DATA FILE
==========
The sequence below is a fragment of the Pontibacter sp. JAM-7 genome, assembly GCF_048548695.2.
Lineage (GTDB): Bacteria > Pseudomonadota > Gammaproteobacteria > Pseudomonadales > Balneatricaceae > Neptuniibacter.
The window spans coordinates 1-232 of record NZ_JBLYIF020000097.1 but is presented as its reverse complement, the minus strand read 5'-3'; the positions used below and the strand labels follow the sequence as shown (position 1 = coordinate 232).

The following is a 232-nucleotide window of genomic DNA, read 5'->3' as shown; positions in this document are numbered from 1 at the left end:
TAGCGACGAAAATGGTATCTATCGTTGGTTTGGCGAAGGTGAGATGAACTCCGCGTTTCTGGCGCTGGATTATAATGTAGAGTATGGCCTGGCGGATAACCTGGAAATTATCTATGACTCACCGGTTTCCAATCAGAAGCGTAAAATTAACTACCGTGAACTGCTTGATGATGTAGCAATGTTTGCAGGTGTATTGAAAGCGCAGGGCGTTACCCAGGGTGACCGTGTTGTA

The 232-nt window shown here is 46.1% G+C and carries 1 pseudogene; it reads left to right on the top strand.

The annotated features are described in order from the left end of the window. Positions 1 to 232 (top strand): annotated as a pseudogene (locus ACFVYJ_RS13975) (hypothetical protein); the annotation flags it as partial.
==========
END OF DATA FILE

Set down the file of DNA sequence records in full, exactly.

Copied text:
The sequence below is a fragment of the Pontibacter sp. JAM-7 genome, assembly GCF_048548695.2.
Lineage (GTDB): Bacteria > Pseudomonadota > Gammaproteobacteria > Pseudomonadales > Balneatricaceae > Neptuniibacter.
The window spans coordinates 1-232 of record NZ_JBLYIF020000097.1 but is presented as its reverse complement, the minus strand read 5'-3'; the positions used below and the strand labels follow the sequence as shown (position 1 = coordinate 232).

The following is a 232-nucleotide window of genomic DNA, read 5'->3' as shown; positions in this document are numbered from 1 at the left end:
TAGCGACGAAAATGGTATCTATCGTTGGTTTGGCGAAGGTGAGATGAACTCCGCGTTTCTGGCGCTGGATTATAATGTAGAGTATGGCCTGGCGGATAACCTGGAAATTATCTATGACTCACCGGTTTCCAATCAGAAGCGTAAAATTAACTACCGTGAACTGCTTGATGATGTAGCAATGTTTGCAGGTGTATTGAAAGCGCAGGGCGTTACCCAGGGTGACCGTGTTGTA

The 232-nt window shown here is 46.1% G+C and carries 1 pseudogene; it reads left to right on the top strand.

The annotated features are described in order from the left end of the window. Positions 1 to 232 (top strand): annotated as a pseudogene (locus ACFVYJ_RS13975) (hypothetical protein); the annotation flags it as partial.